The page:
Here we see, even in the world of particle physics, there are dots (equations and math) and the words we use to explain what we observe (proton, atom, quark, etc.).
Tegmark further illustrates the point. “For example, if you solve the Schrodiner equation for five or fewer quarks, it turns out that there are only two fairly stable ways from them to be arranged: either as a clump of two up quarks and a down quark or as a clump of two down quarks and an up quark, and we humans have added the baggage of calling these two types of clumps “protons” and “neutrons” for convenience.”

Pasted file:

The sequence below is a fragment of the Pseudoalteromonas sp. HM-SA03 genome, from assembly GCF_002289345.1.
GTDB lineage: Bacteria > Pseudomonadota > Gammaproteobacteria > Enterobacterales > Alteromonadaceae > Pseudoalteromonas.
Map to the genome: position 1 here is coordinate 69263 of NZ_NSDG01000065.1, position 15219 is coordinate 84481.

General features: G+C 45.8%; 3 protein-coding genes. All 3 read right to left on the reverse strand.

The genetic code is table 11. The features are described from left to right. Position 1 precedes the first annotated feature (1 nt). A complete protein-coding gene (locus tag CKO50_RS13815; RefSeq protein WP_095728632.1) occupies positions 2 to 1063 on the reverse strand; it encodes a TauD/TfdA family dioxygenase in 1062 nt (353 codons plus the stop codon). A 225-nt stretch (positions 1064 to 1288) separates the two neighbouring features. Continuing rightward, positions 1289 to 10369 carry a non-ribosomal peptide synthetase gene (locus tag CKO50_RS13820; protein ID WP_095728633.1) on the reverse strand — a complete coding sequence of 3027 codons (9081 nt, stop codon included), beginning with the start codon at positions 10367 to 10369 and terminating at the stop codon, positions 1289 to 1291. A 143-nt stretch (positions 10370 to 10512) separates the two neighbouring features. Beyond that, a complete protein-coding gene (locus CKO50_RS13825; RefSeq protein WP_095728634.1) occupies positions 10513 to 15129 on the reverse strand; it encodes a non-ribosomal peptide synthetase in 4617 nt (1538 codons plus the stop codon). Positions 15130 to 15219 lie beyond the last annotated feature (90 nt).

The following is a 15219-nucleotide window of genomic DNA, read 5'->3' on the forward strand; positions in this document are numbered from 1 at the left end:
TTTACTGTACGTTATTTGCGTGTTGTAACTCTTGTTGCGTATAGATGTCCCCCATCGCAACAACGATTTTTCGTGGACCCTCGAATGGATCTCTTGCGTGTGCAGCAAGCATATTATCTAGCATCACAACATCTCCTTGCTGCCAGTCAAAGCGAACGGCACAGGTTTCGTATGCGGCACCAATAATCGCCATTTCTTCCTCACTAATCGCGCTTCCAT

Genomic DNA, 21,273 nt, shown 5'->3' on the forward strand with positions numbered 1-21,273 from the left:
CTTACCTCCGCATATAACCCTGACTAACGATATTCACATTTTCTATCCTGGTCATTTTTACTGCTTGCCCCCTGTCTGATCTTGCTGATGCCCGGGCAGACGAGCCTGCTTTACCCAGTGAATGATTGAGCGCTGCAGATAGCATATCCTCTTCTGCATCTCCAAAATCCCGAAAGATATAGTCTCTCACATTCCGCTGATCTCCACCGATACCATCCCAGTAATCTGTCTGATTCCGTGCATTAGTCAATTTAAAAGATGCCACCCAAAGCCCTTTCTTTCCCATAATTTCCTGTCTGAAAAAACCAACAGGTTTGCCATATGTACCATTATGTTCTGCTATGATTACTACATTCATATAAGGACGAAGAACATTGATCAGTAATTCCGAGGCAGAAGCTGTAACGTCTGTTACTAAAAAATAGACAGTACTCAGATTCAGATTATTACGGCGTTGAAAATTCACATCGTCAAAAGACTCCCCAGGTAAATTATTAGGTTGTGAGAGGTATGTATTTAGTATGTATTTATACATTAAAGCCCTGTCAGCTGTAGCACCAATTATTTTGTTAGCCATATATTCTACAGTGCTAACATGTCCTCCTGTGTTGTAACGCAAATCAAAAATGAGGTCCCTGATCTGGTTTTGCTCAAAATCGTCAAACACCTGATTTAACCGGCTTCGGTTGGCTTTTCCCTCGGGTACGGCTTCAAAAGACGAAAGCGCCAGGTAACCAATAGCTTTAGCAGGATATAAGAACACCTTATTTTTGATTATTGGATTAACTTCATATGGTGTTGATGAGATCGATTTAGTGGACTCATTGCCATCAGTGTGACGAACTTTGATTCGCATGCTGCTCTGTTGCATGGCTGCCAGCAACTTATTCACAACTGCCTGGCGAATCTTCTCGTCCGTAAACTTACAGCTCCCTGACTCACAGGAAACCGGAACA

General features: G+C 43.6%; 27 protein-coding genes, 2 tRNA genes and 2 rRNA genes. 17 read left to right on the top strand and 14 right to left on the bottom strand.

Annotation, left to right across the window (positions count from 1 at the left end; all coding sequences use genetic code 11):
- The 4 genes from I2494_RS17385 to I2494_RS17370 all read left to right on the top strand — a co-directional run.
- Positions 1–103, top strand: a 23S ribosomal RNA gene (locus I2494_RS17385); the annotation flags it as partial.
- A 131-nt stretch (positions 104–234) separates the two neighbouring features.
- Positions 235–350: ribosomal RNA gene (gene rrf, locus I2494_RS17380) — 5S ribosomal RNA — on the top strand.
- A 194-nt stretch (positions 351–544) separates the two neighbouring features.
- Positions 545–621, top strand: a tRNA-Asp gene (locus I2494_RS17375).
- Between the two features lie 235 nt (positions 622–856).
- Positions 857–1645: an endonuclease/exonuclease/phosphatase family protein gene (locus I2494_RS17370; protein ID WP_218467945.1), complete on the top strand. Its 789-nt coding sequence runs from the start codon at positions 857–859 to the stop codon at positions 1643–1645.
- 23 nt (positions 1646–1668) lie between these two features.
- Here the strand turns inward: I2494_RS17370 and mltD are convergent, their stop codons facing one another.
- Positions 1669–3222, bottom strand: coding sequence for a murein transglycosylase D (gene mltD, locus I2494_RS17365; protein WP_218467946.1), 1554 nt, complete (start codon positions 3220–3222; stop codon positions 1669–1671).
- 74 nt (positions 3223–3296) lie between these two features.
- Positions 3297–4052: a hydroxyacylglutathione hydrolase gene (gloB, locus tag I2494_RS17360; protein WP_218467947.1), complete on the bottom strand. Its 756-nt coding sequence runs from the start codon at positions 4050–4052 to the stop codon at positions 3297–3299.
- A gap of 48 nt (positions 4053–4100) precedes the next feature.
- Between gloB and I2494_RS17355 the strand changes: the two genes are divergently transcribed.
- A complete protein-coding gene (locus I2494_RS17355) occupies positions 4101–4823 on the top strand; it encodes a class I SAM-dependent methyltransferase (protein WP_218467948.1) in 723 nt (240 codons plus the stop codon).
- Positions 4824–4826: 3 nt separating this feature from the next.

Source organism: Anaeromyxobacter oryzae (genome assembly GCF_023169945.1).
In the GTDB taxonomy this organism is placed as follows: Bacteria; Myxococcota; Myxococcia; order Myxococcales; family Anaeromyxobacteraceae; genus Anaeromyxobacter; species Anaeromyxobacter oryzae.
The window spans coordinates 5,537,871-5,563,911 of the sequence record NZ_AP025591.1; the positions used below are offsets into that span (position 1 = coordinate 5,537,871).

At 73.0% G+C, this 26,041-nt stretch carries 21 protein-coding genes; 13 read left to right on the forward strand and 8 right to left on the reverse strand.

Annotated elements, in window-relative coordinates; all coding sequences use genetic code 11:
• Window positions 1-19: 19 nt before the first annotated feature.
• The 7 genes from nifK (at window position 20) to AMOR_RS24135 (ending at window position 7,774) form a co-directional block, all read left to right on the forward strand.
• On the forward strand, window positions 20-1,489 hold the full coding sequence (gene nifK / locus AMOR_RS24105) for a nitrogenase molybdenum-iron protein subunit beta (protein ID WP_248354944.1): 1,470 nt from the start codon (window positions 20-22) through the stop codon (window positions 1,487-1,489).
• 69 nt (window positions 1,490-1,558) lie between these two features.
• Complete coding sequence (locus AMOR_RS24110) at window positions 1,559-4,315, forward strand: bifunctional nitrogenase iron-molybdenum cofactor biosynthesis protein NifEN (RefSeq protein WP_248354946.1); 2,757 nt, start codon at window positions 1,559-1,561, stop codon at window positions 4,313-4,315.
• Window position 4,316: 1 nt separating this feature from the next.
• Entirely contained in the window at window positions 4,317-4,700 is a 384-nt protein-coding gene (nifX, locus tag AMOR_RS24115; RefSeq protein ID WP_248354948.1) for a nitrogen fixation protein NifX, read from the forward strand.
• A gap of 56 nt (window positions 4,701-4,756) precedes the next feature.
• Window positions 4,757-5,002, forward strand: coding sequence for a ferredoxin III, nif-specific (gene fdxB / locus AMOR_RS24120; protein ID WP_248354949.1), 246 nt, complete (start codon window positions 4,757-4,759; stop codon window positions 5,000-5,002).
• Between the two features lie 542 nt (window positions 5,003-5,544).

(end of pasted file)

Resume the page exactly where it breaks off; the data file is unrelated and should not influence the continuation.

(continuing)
Protons and neutrons are two words we made up. They are verbal representations conjured and assigned to mathematical solutions of a specific equation.
Essentially, there was complex math. We did it. It worked. We began to make up a story as to why. This story, the names we gave to the numbers we found, is what Tegmark calls “baggage” (and I've called our narrative bias) at work.
An Aside About Einstein
We all know Albert Einstein was a brilliant scientist. In fact, I'd be willing to bet if you asked a random person to name a brilliant scientist, they'd invoke ol' Al.
And rightfully so. The theories of general and special relativity are monumental. They ushered in a radical way of thinking about the universe. They unlocked a multitude of new inventions, discoveries, and revolutionized our world.
But math isn't what made Einstein remarkable. According to Tegmark, it was his storytelling.